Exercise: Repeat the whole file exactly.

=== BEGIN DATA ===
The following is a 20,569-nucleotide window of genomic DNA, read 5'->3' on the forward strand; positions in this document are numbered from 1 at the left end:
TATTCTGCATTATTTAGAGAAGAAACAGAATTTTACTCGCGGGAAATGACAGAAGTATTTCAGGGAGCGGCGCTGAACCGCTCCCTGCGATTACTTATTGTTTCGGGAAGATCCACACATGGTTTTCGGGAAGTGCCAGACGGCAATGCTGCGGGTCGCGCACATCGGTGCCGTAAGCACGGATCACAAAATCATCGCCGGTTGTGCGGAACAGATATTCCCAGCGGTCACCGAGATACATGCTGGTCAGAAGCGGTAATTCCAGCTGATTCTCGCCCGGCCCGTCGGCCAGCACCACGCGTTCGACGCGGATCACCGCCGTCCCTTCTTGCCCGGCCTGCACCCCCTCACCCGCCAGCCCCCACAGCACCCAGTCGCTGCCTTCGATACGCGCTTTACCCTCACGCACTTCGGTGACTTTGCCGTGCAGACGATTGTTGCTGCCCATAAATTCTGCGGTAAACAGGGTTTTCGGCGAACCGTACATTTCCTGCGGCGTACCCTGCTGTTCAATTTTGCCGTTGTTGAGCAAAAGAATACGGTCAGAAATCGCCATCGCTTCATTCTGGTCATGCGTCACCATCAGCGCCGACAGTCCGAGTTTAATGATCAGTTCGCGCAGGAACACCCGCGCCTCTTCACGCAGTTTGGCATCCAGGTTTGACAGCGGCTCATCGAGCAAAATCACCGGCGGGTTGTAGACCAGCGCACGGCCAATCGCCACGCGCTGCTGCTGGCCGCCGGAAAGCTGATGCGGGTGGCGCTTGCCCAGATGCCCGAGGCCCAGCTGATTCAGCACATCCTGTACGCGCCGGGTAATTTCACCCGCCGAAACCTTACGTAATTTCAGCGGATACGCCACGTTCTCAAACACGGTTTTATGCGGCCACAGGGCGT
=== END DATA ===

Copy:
The following is a 20,569-nucleotide window of genomic DNA, read 5'->3' on the forward strand; positions in this document are numbered from 1 at the left end:
TATTCTGCATTATTTAGAGAAGAAACAGAATTTTACTCGCGGGAAATGACAGAAGTATTTCAGGGAGCGGCGCTGAACCGCTCCCTGCGATTACTTATTGTTTCGGGAAGATCCACACATGGTTTTCGGGAAGTGCCAGACGGCAATGCTGCGGGTCGCGCACATCGGTGCCGTAAGCACGGATCACAAAATCATCGCCGGTTGTGCGGAACAGATATTCCCAGCGGTCACCGAGATACATGCTGGTCAGAAGCGGTAATTCCAGCTGATTCTCGCCCGGCCCGTCGGCCAGCACCACGCGTTCGACGCGGATCACCGCCGTCCCTTCTTGCCCGGCCTGCACCCCCTCACCCGCCAGCCCCCACAGCACCCAGTCGCTGCCTTCGATACGCGCTTTACCCTCACGCACTTCGGTGACTTTGCCGTGCAGACGATTGTTGCTGCCCATAAATTCTGCGGTAAACAGGGTTTTCGGCGAACCGTACATTTCCTGCGGCGTACCCTGCTGTTCAATTTTGCCGTTGTTGAGCAAAAGAATACGGTCAGAAATCGCCATCGCTTCATTCTGGTCATGCGTCACCATCAGCGCCGACAGTCCGAGTTTAATGATCAGTTCGCGCAGGAACACCCGCGCCTCTTCACGCAGTTTGGCATCCAGGTTTGACAGCGGCTCATCGAGCAAAATCACCGGCGGGTTGTAGACCAGCGCACGGCCAATCGCCACGCGCTGCTGCTGGCCGCCGGAAAGCTGATGCGGGTGGCGCTTGCCCAGATGCCCGAGGCCCAGCTGATTCAGCACATCCTGTACGCGCCGGGTAATTTCACCCGCCGAAACCTTACGTAATTTCAGCGGATACGCCACGTTCTCAAACACGGTTTTATGCGGCCACAGGGCGT